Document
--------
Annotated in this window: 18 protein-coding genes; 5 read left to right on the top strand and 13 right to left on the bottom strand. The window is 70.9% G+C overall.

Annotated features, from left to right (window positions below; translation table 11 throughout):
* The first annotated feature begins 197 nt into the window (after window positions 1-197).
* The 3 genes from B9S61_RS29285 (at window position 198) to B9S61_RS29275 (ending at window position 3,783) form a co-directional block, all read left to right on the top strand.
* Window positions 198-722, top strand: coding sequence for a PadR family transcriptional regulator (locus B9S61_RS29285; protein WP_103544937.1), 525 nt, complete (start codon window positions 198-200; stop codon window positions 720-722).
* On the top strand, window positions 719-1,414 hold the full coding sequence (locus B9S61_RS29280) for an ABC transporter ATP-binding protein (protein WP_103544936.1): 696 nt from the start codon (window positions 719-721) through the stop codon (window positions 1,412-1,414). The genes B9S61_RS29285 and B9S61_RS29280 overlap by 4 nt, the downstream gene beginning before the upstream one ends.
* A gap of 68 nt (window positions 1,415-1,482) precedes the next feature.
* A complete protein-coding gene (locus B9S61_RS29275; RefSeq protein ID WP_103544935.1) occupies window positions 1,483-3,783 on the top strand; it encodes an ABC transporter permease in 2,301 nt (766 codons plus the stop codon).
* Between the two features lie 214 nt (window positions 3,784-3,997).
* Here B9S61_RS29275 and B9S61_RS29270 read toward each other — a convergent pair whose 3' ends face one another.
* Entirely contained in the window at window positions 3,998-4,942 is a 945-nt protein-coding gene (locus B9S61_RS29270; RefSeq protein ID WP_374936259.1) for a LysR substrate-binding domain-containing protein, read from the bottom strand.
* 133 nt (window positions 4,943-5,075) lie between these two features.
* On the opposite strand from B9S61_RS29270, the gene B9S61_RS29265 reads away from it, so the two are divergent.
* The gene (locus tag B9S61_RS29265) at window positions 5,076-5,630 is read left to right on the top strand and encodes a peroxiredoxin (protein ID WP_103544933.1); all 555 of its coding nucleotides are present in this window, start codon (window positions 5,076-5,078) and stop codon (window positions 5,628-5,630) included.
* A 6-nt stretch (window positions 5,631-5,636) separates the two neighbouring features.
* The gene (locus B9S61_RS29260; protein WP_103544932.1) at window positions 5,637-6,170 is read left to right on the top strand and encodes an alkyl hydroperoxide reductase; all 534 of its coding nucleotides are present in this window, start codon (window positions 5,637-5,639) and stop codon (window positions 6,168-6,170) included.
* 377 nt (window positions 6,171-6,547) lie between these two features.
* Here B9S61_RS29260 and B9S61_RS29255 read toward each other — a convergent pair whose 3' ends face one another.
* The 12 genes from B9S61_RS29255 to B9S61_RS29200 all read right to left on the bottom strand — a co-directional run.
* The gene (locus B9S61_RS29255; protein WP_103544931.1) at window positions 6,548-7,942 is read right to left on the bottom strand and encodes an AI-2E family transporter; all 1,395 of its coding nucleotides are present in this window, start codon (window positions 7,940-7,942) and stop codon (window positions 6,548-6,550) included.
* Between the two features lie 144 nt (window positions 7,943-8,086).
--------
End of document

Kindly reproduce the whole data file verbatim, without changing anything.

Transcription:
Annotated in this window: 18 protein-coding genes; 5 read left to right on the top strand and 13 right to left on the bottom strand. The window is 70.9% G+C overall.

Annotated features, from left to right (window positions below; translation table 11 throughout):
* The first annotated feature begins 197 nt into the window (after window positions 1-197).
* The 3 genes from B9S61_RS29285 (at window position 198) to B9S61_RS29275 (ending at window position 3,783) form a co-directional block, all read left to right on the top strand.
* Window positions 198-722, top strand: coding sequence for a PadR family transcriptional regulator (locus B9S61_RS29285; protein WP_103544937.1), 525 nt, complete (start codon window positions 198-200; stop codon window positions 720-722).
* On the top strand, window positions 719-1,414 hold the full coding sequence (locus B9S61_RS29280) for an ABC transporter ATP-binding protein (protein WP_103544936.1): 696 nt from the start codon (window positions 719-721) through the stop codon (window positions 1,412-1,414). The genes B9S61_RS29285 and B9S61_RS29280 overlap by 4 nt, the downstream gene beginning before the upstream one ends.
* A gap of 68 nt (window positions 1,415-1,482) precedes the next feature.
* A complete protein-coding gene (locus B9S61_RS29275; RefSeq protein ID WP_103544935.1) occupies window positions 1,483-3,783 on the top strand; it encodes an ABC transporter permease in 2,301 nt (766 codons plus the stop codon).
* Between the two features lie 214 nt (window positions 3,784-3,997).
* Here B9S61_RS29275 and B9S61_RS29270 read toward each other — a convergent pair whose 3' ends face one another.
* Entirely contained in the window at window positions 3,998-4,942 is a 945-nt protein-coding gene (locus B9S61_RS29270; RefSeq protein ID WP_374936259.1) for a LysR substrate-binding domain-containing protein, read from the bottom strand.
* 133 nt (window positions 4,943-5,075) lie between these two features.
* On the opposite strand from B9S61_RS29270, the gene B9S61_RS29265 reads away from it, so the two are divergent.
* The gene (locus tag B9S61_RS29265) at window positions 5,076-5,630 is read left to right on the top strand and encodes a peroxiredoxin (protein ID WP_103544933.1); all 555 of its coding nucleotides are present in this window, start codon (window positions 5,076-5,078) and stop codon (window positions 5,628-5,630) included.
* A 6-nt stretch (window positions 5,631-5,636) separates the two neighbouring features.
* The gene (locus B9S61_RS29260; protein WP_103544932.1) at window positions 5,637-6,170 is read left to right on the top strand and encodes an alkyl hydroperoxide reductase; all 534 of its coding nucleotides are present in this window, start codon (window positions 5,637-5,639) and stop codon (window positions 6,168-6,170) included.
* 377 nt (window positions 6,171-6,547) lie between these two features.
* Here B9S61_RS29260 and B9S61_RS29255 read toward each other — a convergent pair whose 3' ends face one another.
* The 12 genes from B9S61_RS29255 to B9S61_RS29200 all read right to left on the bottom strand — a co-directional run.
* The gene (locus B9S61_RS29255; protein WP_103544931.1) at window positions 6,548-7,942 is read right to left on the bottom strand and encodes an AI-2E family transporter; all 1,395 of its coding nucleotides are present in this window, start codon (window positions 7,940-7,942) and stop codon (window positions 6,548-6,550) included.
* Between the two features lie 144 nt (window positions 7,943-8,086).